29th March 2013

Live: David Ford w/Emily Grove and Jarrod Dickenson

David Ford plays an intimate set with friends at Manchester’s Deaf Institute

24th March 2013

Deaf Institute, Manchester


Many a man will tell you, size isn’t everything. And that certainly applies to tonight’s Deaf Institute gig, which is one of my favourite venues, giving an intimate experience that audience and artist just can’t get in an arena. I have to admit I knew relatively little about David’s guests, Emily Grove and Jarrod Dickenson, but two hours later and a few EPs in hand all that had changed.

New Jersey girl Emily Grove was the first of the acts; backed by Jarrod and Ford she delivered a completely enchanting set, with her Cranberries-esque haunting vocal she had the complete attention of all. The highlights came from her Way Across The Sea EP, tracks like ‘Falling’ and ‘Flea’ demonstrating her wide ranging and a fragile vocal.

Next to take centre stage was red-bearded Texan Jarrod Dickenson, a rather different character, pulling off a confident, polished blend of country and folk. Although initially coming across slightly subdued, his witty and dry persona soon won me over, perhaps the title of his latest album The Lonesome Traveller sums his demeanour up best. His melodic finger picking, and soft but assured vocals were a perfect blend; I particularly loved ‘Rosalie’ which I’ve had spinning round my head ever since.

After playing everything from bass to piano, David Ford eventually took his turn to deliver. Although collectively the acts complement each other, David is probably at his best when alone with his Boss looping pedal – which didn’t actually feature too much tonight. Playing a mix from new album Charge and “worldwide classics of tomorrow” his set is an eclectic mix of folk, soul and more pop flavoured numbers like ‘Pour a little poisin’. However, the delicate ballad ‘Song for the road’ was the real hair-raising moment of the night, with Emily Grove accompanying on backing.

Anyone familiar with David’s infamous Milk and Cookies charity gigs will be aware of his ability to nail pretty much any cover – anything from Meatloaf to Boys II Men. Tonight saw he and the rest of the band cover The Band, with drummer Joey giving a gravely verse on sing-a-long classic ‘The Weight’.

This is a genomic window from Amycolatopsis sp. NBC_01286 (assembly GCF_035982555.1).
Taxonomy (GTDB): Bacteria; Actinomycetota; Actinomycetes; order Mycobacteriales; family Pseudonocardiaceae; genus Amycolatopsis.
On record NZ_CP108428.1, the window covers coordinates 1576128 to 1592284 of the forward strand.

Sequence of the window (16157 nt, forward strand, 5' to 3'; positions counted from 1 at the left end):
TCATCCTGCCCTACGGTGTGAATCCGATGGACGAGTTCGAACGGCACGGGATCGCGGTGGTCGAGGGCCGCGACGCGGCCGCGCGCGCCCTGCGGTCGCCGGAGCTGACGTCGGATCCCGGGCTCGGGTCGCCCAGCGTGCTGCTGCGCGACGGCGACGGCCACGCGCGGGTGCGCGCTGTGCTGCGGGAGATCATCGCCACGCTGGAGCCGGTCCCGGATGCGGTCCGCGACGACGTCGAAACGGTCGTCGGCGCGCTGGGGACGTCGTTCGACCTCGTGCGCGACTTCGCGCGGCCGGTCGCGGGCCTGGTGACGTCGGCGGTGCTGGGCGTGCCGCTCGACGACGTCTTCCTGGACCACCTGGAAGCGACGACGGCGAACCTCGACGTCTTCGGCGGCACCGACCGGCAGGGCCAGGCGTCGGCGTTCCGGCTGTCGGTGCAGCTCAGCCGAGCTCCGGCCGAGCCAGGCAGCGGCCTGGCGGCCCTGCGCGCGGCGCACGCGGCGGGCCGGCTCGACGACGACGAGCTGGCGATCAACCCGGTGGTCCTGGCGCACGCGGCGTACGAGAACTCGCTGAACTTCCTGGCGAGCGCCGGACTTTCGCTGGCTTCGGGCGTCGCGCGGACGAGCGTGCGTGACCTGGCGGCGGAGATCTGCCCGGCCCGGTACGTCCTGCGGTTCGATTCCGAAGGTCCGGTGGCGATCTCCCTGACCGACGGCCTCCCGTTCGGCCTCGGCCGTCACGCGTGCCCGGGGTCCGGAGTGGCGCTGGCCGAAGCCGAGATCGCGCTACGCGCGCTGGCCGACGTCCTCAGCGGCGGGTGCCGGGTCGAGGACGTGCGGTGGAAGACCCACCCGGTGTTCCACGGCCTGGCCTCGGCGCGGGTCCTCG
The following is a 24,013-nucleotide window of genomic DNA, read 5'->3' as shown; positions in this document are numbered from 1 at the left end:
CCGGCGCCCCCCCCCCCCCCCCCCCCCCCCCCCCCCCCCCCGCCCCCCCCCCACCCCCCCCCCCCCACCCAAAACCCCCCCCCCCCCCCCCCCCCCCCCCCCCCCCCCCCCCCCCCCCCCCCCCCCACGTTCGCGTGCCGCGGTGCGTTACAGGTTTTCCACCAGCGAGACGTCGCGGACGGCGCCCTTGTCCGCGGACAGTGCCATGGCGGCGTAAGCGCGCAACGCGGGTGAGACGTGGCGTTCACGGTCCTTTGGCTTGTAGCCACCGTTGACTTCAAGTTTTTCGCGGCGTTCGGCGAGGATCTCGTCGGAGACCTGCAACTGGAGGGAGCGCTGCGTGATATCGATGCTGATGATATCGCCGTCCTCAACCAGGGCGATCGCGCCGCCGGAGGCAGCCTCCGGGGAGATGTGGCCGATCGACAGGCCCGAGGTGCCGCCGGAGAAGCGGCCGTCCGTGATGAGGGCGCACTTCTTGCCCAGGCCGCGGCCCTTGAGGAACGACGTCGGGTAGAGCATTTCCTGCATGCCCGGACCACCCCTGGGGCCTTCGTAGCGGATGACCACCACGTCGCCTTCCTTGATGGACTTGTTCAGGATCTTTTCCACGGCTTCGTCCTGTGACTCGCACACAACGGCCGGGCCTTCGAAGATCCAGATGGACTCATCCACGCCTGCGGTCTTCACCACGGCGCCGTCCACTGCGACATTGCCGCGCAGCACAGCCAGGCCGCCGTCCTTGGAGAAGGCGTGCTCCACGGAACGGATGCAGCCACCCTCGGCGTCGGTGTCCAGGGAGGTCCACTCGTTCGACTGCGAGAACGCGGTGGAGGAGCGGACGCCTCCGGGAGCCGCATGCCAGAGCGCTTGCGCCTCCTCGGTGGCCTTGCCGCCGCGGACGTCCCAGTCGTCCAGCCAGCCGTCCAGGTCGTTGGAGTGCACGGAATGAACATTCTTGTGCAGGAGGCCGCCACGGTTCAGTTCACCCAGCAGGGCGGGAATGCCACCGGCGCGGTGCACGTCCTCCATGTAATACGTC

The night is awash with humour and fun, despite all three’s major talents there is absolutely no hint of pretentiousness.  The night was rounded off with David giving everything on the autobiographical “Every Time” an emotional tale of how he nearly made it to the big time on Columbia Records. By no means is he bitter or resentful, as he says “I choose this motherfucker, and I’d choose it again”. And you can see why, the sense of community between all performers is delightful, all free to play what they like to their “enlightened and fertile” audience, bound by no-one else but themselves.

Tom Ingham

Tom Ingham

Music Editor

More Coverage

Party Like Gatsby will see the O2 Ritz turned into a 1920s speakeasy

Party Like Gatsby returns to O2 Ritz after three long years with Soirée Royale – its biggest party yet!

Album review: Maja Lena pushes her musical boundaries on PLUTO

Maja Lena’s winning combination of folk drawing on electronic elements transports us to an imagined planet

Mogwai: “I feel our music, to the music world, is like a Louis Theroux documentary”

The Mancunion talk to Mogwai’s Barry Burns about the band’s 25 year career, spanning powerful live shows and soaring film scores

Pop for a Dying Planet: CMAT shares new single Mayday

A deep dive into the latest track, ‘Mayday’, from Irish singer-songwriter and rising star CMAT

Copyright © The Mancunion
Powered By Spotlight Studios

0161 275 2930  University of Manchester’s Students’ Union, Oxford Rd, Manchester M13 9PR